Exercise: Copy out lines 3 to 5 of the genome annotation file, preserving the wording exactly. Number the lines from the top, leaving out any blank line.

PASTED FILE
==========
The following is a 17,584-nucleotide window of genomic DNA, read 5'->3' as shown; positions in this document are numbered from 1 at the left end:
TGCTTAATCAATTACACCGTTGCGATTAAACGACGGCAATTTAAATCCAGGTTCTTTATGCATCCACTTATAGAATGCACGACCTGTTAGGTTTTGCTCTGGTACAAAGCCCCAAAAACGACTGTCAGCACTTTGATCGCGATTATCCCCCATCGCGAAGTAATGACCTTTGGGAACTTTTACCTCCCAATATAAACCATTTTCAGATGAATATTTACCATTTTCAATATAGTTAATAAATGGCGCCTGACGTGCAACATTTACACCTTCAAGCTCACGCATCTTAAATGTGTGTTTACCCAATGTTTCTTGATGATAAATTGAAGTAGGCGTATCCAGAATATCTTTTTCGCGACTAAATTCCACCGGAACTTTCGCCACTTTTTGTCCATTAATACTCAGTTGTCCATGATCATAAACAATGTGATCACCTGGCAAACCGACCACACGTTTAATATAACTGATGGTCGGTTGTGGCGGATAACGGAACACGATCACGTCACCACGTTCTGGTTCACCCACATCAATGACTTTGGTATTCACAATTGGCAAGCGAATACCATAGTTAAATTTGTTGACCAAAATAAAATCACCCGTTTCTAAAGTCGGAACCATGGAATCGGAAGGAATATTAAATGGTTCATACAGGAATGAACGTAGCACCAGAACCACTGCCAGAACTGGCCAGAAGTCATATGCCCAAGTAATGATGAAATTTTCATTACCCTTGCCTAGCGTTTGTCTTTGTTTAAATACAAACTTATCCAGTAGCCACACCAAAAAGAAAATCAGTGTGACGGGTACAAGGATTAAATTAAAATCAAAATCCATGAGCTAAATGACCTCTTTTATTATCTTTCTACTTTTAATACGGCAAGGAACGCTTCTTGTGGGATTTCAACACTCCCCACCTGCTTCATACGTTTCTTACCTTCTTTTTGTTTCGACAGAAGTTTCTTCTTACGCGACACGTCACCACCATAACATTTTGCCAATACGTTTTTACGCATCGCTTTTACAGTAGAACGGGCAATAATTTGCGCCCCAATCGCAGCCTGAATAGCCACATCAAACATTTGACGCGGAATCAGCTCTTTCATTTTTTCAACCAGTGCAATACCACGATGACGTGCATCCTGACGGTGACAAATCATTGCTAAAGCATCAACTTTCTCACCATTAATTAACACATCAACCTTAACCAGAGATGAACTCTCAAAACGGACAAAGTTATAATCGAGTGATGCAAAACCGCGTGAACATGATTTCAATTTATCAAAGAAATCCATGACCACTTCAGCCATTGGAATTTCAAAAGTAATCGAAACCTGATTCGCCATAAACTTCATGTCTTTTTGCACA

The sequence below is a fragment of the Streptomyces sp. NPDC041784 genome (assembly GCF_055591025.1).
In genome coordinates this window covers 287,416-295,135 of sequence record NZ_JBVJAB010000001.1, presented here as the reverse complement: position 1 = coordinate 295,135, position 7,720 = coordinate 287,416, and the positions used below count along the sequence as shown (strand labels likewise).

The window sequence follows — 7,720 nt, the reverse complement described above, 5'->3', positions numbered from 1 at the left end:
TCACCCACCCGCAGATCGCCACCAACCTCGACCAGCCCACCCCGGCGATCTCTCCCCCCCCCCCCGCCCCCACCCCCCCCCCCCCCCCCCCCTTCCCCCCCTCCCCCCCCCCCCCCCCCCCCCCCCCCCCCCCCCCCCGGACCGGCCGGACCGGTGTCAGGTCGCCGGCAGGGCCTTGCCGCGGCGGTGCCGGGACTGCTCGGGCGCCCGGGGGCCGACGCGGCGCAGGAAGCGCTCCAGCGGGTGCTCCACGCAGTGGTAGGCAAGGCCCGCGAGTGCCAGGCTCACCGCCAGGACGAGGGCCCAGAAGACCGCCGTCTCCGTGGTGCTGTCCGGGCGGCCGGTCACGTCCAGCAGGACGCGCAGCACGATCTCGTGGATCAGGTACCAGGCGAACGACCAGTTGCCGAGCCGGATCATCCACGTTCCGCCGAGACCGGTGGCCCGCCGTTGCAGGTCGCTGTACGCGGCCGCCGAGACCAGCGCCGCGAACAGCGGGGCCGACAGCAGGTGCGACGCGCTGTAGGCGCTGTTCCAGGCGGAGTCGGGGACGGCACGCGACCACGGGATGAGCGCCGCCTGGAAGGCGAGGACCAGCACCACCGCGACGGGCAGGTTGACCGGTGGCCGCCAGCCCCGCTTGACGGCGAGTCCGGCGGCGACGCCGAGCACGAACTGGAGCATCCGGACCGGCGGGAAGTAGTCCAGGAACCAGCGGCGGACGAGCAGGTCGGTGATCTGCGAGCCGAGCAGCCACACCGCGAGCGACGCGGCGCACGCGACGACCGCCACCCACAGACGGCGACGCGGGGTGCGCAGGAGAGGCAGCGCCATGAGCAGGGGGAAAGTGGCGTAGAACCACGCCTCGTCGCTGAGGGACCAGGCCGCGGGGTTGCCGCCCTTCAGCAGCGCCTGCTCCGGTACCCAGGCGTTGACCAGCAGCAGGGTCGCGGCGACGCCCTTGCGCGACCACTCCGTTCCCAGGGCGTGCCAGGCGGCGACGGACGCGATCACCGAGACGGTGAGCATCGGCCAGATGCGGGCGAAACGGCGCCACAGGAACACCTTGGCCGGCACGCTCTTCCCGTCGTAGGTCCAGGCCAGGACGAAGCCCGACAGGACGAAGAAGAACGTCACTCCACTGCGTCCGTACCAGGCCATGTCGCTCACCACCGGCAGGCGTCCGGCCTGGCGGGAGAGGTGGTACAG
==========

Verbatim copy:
The sequence below is a fragment of the Streptomyces sp. NPDC041784 genome (assembly GCF_055591025.1).
In genome coordinates this window covers 287,416-295,135 of sequence record NZ_JBVJAB010000001.1, presented here as the reverse complement: position 1 = coordinate 295,135, position 7,720 = coordinate 287,416, and the positions used below count along the sequence as shown (strand labels likewise).

The window sequence follows — 7,720 nt, the reverse complement described above, 5'->3', positions numbered from 1 at the left end: